ThoroughBred Racing

Singleton to sell bloodstock portfolio through Magic Millions dispersal

Singleton to sell bloodstock portfolio through Magic Millions dispersal

Andrew Baddock, racing manager and bloodstock consultant at Strawberry Hill Stud, who took over the role from longtime employee Duncan Grimley earlier this year, confirmed to ANZ Bloodstock News last night that Singleton’s days of breeding racehorses have come to an end.
“John is 82 and there is no one really in the family that will follow on with the farm. The breeding game is a slow process and I think he wants to do his way and disperse to stop and smell the roses,” said Baddock.
 “The plan is the dispersal will be held on the farm at the end of August. He is keeping a group of yearlings, rising two-year-olds and a few older horses to race, but basically all the breeding stock, including the rising yearlings will all be offered for sale. “His days of breeding are over, he wants to leave the breeding game on his own terms and while he is 82, he’s in very good health and I think he wants to retire by a beach somewhere.
“He will take it easy, race a few and he might even buy the odd yearling at the sales every year with his trainers in Sydney. “It was a big shock and it is sad, but I can see where he is coming from personally – he is making the decision on his own terms and he is planning for the future.” Unsurprisingly, Singleton has elected Magic Millions to sell the dispersal with the businessman having owned a stake in the auction house, before selling it to his long-time friend and fellow businessman Gerry Harvey in 2011. Famed for having some of the finest bloodstock in the country, the Strawberry Hill dispersal will undoubtedly attract interest from both domestic and international breeders.
 “There are some beautifully bred horses amongst them, which people will no doubt want to get their hands on,” said Baddock. “Breeding is a real commitment and sooner or later you have to say ‘enough is enough’.” Among the 18 or so broodmares set to go under the hammer is More Joyous herself, as well as some regally bred mares in foal to some of the country’s most commercial stallions. The dispersal will include three-time Group 1 winner Samantha Miss (Redoute’s Choice), who Singleton bought for $3.85 million at the Inglis Easter Broodmare Sale in 2009, and her Group 2-winning daughter Miss Fabulass (Frankel).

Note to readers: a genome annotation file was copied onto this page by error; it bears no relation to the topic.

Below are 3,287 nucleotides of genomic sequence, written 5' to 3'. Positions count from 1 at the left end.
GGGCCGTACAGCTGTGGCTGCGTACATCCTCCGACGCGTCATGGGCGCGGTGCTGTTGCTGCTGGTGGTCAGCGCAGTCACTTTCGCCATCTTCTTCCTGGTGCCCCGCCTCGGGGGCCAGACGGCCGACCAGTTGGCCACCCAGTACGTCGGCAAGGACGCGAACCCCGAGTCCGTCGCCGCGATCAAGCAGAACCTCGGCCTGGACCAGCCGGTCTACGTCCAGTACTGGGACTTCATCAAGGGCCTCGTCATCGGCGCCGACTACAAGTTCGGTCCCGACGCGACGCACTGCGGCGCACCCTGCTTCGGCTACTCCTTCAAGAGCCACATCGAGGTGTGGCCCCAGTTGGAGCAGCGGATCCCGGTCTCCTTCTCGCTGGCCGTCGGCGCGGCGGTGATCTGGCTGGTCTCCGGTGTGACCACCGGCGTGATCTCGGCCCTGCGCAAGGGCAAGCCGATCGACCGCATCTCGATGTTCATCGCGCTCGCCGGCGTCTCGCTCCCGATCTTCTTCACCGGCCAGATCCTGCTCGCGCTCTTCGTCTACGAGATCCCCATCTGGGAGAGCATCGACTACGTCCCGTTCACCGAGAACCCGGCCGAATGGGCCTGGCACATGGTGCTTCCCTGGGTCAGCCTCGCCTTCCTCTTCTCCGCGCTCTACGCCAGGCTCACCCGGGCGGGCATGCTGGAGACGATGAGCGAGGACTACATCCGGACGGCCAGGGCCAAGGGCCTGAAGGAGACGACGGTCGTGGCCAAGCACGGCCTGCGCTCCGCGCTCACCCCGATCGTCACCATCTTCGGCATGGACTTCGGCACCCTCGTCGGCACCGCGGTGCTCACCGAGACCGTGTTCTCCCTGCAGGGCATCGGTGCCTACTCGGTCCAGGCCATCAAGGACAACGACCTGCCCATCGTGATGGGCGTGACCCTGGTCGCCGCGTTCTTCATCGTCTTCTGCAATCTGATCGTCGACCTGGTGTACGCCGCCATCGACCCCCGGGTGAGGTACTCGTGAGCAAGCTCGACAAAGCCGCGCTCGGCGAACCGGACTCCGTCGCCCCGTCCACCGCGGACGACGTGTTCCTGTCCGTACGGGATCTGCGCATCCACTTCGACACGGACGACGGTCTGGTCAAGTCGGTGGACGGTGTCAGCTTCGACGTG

Baddock said Singleton had been one of the pioneers in Australia in terms of using the services of Juddmonte’s resident stallion Frankel (Galileo) on southern hemisphere time and as a result there will not only be mares by the stallion offered in the dispersal, but also mares carrying exciting covers to the superstar sire. Group 2 winner Mokulua, a daughter of Redoute’s Choice (Danehill) out of Group 1 winner Dear Demi (Dehere), and Too Much Lippy (More Than Ready), who is a half-sister to Group 1 winner Levendi (Pierro), will be offered in foal to the son of Galileo (Sadler’s Wells) and, given the stallion’s popularity, the pair will be sure to garner a certain amount of attention.
“He was one of the first to breed to Frankel and has bred mares to him every year. He has plenty of Frankel blood in the broodmare band, having been a fan of the stallion from day one. “We are looking at about 17 or 18 broodmares and many of them are in foal. The great More Joyous herself is being offered, although she is not in foal,” said Baddock. “Dear Demi is in foal to Zoustar, while Karuta Queen is in foal to Zoustar. Mokulua and Too Much Lippy, who is a half-sister to Levendi, are both in foal to Frankel. There are some beautiful mares set to be offered.”
Strawberry Hill originally had eight youngsters catalogued at the Magic Millions Gold Coast Yearling Sale in January and subsequently sold two, but decided to withdraw the other six. Baddock said the plan was for Singleton to race the group of rising two-year-olds along with a few older horses including talented colt Hawaii Five Oh (I Am Invincible), whom he races in a partnership that also includes Gerry Harvey. “He has a group of yearlings he bought and the ones he withdrew from Magic Millions earlier this year, which he will keep to race. They have all been broken in and educated and gone through the system,” he explained. “They are all unnamed at present, but there are a lot of nice horses there. I will oversee right through the sale and I will be there if he needs to oversee his racing stock as well.